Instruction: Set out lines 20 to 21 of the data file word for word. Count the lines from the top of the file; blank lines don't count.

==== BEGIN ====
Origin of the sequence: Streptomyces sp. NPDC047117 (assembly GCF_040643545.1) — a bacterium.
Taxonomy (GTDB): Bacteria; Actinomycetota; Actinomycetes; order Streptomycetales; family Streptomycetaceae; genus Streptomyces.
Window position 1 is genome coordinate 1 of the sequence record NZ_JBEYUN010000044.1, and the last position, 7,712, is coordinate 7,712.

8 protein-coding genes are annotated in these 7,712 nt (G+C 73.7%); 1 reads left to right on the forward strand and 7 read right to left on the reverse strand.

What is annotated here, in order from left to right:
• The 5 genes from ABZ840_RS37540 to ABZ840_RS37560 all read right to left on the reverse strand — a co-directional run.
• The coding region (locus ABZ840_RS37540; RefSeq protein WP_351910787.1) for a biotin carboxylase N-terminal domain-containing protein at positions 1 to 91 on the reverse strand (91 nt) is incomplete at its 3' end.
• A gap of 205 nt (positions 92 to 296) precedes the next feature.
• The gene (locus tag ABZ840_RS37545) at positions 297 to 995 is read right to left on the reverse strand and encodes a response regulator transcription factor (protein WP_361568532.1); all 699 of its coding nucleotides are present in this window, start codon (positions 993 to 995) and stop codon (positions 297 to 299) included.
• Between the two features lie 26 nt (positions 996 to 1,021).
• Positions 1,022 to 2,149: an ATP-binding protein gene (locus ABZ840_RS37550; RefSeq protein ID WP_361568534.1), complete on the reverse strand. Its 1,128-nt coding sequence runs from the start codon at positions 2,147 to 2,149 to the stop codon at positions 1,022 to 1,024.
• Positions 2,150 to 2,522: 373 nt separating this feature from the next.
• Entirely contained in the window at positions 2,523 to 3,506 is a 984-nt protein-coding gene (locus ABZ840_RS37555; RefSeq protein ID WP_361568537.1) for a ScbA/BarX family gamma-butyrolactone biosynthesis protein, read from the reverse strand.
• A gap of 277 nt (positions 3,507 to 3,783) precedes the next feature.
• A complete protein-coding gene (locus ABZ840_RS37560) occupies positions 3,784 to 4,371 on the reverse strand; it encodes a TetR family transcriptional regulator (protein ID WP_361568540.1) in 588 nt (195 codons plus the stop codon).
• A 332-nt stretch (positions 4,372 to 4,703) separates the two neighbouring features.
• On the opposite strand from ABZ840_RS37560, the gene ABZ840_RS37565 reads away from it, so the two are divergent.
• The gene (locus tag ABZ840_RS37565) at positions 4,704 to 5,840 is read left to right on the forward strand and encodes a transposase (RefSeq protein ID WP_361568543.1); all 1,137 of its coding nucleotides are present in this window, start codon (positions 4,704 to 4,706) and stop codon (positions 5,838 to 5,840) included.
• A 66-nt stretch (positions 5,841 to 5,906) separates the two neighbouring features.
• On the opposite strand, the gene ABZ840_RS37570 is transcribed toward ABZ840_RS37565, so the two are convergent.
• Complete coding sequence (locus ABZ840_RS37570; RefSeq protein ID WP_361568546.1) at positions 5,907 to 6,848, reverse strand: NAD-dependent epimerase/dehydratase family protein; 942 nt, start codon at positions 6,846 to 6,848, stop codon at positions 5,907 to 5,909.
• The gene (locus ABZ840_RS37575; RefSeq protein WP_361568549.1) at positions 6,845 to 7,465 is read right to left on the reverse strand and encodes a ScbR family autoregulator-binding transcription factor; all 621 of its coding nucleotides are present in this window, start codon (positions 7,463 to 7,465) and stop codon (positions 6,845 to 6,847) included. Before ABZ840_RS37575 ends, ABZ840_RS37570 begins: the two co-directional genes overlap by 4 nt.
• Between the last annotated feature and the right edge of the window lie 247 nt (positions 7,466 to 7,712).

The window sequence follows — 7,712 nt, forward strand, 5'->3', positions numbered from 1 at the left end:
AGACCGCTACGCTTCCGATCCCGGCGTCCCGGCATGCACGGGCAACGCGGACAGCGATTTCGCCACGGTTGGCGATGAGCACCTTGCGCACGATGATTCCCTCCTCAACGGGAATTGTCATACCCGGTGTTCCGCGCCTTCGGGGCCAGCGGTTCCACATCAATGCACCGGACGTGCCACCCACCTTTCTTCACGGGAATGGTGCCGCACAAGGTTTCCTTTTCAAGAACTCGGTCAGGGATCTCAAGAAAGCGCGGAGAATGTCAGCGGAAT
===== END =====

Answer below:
• On the opposite strand, the gene ABZ840_RS37570 is transcribed toward ABZ840_RS37565, so the two are convergent.
• Complete coding sequence (locus ABZ840_RS37570; RefSeq protein ID WP_361568546.1) at positions 5,907 to 6,848, reverse strand: NAD-dependent epimerase/dehydratase family protein; 942 nt, start codon at positions 6,846 to 6,848, stop codon at positions 5,907 to 5,909.